The only men there were Iron Emmett and Dolorous Edd, both of whom he trusted. That was not something he could say of all his brothers. The wildling understood. "Nasty birds, you crows." He spat. "Two more boys, then. You'll have them."
When nine-and-ninety hostages had shuffled by them to pass beneath the Wall, Tormund Giantsbane produced the last one. "My son Dryn. You'
ll see he's well taken care of, crow, or I'll cook your black liver up and eat it."
Jon gave the boy a close inspection. Bran' s age, or the age he would have been if Theon had not killed him. Dryn had none of Bran's sweetness, though. He was a chunky boy, with short legs, thick arms, and a wide red face - a miniature version of his father, with a shock of dark brown hair.
"He'll serve as my own page," Jon promised Tormund.
"Hear that, Dryn? See that you don't get above yourself." To Jon he said, "He'll need a good beating from time to time. Be careful o' his teeth, though. He bites." He reached down for his horn again, raised it, and blew another blast.
This time it was warriors who came forward. And not just one hundred of them. Five hundred, Jon Snow judged, as they moved out from beneath the trees, perhaps as many as a thousand. One in every ten of them came mounted but all of them came armed. Across their backs they bore round wicker shields covered with hides and boiled leather, displaying painted images of snakes and spiders, severed heads, bloody hammers, broken skulls, and demons. A few were clad in stolen steel, dinted oddments of armor looted from the corpses of fallen rangers. Others had armored themselves in bones, like Rattleshirt. All wore fur and leather. There were spearwives with them, long hair streaming. Jon could not look at them without remembering Ygritte: the gleam of fire in her hair, the look on her face when she'd disrobed for him in the grotto, the sound of her voice. "You know nothing, Jon Snow," she'd told him a hundred times. It is as true now as it was then. "You might have sent the women first," he said to Tormund. "The mothers and the maids."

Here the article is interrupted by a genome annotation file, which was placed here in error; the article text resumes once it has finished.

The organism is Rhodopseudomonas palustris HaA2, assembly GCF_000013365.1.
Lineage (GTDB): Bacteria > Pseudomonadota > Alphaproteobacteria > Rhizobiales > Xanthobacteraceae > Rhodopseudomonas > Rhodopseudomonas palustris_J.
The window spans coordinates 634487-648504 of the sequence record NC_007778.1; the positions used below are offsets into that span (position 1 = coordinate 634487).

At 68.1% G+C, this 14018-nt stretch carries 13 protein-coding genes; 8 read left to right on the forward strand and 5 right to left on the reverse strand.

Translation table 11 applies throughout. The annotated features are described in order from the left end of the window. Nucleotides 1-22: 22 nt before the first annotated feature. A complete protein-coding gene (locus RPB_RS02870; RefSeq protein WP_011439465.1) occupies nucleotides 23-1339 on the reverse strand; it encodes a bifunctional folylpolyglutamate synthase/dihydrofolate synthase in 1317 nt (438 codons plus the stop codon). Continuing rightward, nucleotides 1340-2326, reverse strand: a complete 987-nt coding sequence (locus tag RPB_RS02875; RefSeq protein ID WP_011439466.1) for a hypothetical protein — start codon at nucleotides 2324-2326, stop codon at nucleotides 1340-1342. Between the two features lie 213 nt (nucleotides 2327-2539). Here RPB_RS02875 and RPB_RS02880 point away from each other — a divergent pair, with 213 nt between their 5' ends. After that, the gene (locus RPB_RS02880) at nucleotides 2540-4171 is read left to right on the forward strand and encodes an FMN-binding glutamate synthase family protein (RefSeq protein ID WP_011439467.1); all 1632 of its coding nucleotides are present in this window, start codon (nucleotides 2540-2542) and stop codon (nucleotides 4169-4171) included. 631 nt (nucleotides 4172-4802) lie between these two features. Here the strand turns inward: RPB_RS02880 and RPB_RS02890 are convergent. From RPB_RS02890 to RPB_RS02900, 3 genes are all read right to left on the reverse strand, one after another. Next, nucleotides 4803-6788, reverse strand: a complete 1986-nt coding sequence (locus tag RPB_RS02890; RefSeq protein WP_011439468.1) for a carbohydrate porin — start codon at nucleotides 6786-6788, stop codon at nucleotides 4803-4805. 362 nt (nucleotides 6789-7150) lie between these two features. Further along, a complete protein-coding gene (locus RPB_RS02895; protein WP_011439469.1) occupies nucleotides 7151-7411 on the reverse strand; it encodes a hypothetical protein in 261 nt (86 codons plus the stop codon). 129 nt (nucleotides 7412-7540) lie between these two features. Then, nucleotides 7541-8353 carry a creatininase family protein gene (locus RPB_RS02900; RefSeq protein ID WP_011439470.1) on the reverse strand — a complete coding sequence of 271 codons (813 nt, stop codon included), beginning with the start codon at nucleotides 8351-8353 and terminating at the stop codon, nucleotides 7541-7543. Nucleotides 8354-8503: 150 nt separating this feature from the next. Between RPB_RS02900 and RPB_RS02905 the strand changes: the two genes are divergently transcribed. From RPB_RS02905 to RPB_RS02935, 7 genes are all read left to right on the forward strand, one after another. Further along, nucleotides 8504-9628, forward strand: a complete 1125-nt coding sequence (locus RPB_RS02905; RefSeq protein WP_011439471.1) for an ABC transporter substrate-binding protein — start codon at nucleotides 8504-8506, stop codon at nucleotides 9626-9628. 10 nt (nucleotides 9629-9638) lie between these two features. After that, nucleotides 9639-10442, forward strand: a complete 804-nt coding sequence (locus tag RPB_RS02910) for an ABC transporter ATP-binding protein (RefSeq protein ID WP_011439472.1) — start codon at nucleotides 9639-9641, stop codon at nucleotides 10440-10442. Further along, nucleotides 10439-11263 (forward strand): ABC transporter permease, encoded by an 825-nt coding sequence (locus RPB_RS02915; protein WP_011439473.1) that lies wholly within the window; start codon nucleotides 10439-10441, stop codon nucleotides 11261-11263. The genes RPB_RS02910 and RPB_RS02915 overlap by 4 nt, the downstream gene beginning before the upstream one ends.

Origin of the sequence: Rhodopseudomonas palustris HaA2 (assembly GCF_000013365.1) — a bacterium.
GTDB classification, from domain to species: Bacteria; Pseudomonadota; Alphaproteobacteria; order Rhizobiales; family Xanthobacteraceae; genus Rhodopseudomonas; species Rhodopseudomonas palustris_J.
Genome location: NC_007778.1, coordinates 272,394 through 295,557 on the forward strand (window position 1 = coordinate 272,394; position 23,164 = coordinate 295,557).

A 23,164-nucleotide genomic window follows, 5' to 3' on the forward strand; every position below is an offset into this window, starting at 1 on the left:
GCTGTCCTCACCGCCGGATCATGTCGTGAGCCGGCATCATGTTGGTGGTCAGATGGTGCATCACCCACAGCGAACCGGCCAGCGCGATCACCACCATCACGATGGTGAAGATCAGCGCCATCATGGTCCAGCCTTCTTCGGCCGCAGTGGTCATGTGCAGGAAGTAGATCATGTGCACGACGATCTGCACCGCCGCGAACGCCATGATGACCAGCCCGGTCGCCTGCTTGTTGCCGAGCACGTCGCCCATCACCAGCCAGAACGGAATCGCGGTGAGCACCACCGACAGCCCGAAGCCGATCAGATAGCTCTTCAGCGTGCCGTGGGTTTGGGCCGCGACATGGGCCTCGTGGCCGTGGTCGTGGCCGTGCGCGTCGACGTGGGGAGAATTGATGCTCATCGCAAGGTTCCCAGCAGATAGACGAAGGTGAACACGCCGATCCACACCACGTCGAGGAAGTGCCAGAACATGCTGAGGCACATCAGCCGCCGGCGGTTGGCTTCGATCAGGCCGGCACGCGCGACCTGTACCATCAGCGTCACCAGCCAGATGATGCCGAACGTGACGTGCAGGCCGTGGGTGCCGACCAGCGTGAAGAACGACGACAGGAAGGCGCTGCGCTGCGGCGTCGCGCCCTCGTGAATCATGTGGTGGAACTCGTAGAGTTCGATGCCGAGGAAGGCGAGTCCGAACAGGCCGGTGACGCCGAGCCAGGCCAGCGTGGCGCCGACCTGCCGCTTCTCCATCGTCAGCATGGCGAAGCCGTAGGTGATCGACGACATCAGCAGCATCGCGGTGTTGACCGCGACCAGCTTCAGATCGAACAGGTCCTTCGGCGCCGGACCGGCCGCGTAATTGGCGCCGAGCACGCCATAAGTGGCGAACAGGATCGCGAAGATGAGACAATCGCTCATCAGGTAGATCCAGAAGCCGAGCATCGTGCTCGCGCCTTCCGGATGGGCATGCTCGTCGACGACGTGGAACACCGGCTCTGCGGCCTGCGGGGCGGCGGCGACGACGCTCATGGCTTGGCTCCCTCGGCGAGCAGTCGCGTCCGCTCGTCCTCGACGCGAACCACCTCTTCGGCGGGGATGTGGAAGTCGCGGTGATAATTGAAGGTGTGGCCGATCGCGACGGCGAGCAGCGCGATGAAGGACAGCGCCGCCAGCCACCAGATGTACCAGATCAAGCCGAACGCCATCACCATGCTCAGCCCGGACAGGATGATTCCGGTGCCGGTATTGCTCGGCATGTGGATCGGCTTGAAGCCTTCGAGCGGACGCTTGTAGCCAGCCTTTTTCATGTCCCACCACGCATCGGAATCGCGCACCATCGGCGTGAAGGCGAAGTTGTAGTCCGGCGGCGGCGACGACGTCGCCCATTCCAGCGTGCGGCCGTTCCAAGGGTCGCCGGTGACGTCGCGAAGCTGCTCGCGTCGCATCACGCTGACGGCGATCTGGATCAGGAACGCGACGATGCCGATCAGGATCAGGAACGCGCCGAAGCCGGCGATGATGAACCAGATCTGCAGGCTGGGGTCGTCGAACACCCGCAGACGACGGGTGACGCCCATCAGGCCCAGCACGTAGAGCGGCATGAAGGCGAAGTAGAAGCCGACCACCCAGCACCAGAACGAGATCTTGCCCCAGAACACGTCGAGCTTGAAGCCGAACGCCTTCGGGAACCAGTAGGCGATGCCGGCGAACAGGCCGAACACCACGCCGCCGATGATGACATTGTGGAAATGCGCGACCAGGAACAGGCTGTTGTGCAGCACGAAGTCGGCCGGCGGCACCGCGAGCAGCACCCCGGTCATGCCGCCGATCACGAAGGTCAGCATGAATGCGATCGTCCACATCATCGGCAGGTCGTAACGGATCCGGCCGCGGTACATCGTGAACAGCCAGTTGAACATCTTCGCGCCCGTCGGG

The wildling gave him a shrewd look. "Aye, I might have. And you crows might decide to close that gate. A few fighters on t'other side, well, that way the gate stays open, don't it?" He grinned. "I bought your bloody horse, Jon Snow. Don't mean that we can't count his teeth. Now don't you go thinking me and mine don't trust you. We trust you just as much as you trust us." He snorted. "You wanted warriors, didn't you? Well, there they are. Every one worth six o' your black crows."
Jon had to smile. "So long as they save those weapons for our common foe, I am content."
"Gave you my word on it, didn't I? The word of Tormund
Giantsbane. Strong as iron, 'tis." He turned and spat.